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Thursday, February 7, 2013

Jewish Partisan Morris Sorid (z''l) Passes Away

Last month, the Jewish Partisan Educational Foundation mourned the passing of Jewish partisan Morris Sorid.

Born Moshe Yudewitz, he worked in Pruzany, Poland as a respected educator; by the time the Nazis invaded in 1940, he was living with his wife Regina and their young daughter, Tsveeyah. Having already confined them to a ghetto, the Nazis began the systematic deportation of Pruzany’s 10,000 Jews on January 27, 1943. Realizing that their best chance for survival lay in escape, Morris and Regina tearfully left Tsveeyah in the care of her grandparents several days later and hid in a bunker underneath their home. After 18 days, they escaped the ghetto and found temporary refuge in the home of a Catholic farmer, who risked his life to harbor them.

Shortly after, Morris and Regina began their odyssey in the forests of the Bilaloviez Wilderness; after wandering for about a week, they met and were accepted into the Russian Chapayev Brigade. With five detachments, the Chapayev Brigade was part of the larger Malenkovah Otriad.

A trained midwife, Regina treated the sick and the wounded. Morris participated in various acts of armed resistance, from securing food to blowing up bridges. By November 1943, he was appointed Deputy Commander of the Malenkovah Otriad. Morris and Regina were liberated from the forest in July 1944 and their first son was born just two months later. They named him Victor, as a remembrance of their liberation.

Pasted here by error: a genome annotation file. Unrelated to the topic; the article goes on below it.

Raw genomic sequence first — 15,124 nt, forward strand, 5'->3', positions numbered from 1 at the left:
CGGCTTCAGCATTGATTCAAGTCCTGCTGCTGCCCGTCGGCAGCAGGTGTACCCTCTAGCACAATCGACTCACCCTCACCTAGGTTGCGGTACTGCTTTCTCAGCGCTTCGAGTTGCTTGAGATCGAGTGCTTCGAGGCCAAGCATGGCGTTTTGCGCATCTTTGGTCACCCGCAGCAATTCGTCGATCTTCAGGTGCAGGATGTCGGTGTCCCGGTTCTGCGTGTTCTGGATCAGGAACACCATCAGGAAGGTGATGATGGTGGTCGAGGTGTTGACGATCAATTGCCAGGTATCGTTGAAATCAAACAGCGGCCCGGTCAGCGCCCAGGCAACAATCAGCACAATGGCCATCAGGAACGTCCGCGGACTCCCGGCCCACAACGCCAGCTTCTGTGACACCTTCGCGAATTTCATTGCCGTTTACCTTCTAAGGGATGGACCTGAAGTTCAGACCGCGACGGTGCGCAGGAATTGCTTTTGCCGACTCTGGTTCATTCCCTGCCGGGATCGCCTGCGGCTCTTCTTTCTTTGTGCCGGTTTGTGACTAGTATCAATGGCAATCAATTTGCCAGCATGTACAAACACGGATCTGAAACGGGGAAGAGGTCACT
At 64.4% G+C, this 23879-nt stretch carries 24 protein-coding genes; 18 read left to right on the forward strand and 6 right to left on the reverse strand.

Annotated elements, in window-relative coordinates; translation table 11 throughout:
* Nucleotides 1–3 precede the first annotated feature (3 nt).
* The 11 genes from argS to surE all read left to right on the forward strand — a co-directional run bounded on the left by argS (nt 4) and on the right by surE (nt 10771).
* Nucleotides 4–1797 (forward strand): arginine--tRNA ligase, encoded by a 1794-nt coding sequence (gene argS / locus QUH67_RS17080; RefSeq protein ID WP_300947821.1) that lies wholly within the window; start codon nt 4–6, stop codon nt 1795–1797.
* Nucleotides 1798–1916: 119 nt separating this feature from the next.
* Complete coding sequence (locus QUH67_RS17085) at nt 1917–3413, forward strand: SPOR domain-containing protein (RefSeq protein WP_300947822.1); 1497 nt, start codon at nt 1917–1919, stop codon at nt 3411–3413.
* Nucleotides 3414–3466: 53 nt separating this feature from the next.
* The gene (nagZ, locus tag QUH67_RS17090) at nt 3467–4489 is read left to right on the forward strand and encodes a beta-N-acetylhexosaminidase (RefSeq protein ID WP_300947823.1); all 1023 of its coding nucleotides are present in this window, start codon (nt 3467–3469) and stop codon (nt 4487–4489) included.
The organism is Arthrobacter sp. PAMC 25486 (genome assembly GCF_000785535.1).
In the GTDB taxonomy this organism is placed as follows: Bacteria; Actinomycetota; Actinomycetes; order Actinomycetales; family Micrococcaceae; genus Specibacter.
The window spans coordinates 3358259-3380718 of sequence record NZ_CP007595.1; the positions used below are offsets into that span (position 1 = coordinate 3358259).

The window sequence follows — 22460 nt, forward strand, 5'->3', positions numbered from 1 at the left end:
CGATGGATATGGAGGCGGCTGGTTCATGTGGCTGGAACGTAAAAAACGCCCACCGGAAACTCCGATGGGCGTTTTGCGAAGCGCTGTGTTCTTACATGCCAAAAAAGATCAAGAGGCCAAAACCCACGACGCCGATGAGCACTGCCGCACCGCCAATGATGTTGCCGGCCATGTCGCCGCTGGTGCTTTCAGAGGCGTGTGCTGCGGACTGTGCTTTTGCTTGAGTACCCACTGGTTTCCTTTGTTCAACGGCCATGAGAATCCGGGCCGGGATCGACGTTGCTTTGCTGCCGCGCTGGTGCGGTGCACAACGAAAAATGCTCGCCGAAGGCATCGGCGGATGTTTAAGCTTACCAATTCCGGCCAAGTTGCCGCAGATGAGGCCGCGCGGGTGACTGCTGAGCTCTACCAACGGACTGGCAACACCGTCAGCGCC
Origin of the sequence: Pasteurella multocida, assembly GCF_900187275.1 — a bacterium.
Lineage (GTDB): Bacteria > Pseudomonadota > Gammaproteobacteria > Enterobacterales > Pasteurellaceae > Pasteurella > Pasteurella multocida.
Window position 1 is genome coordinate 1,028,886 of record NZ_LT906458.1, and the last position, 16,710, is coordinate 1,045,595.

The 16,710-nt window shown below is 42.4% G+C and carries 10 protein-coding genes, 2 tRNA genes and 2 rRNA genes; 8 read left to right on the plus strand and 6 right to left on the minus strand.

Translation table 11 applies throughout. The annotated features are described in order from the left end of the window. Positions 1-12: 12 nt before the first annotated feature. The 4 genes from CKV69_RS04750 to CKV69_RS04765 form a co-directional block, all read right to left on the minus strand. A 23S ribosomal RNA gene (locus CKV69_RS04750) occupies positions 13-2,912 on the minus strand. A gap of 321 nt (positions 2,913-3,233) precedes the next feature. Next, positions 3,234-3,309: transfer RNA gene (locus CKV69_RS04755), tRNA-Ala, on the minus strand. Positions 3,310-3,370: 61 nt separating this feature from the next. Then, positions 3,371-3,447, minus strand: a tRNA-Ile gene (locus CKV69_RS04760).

Morris Sorid (far left) in Munich, Germany with other survivors, 1948.

After the war, Morris and Regina learned that their daughter and the rest of the family had perished in Aushwitz. They spent several years in a DP camp in Germany before emigrating to the United States in 1948 and settling in Brooklyn. Morris changed the family name to Sorid, a variation of the Hebrew word for survivor “sarad”. He worked long hours to provide for his family, which by now included a second son Harvey. At 95 years old, Morris penned his memoir titled "One More Miracle." Eventually relocating to Far Rockaway, Morris achieved fame in October 2012 as the oldest evacuee from Hurricane Sandy and his story was the subject of many news articles. Read another article about his remarkable life on Philly.com.

Morris passed away on January 14, 2013, just shy of his 102nd birthday. The board and staff of the Jewish Partisan Educational Foundation extend their deepest condolences to the entire Sorid Family. May Morris’ memory be a blessing.

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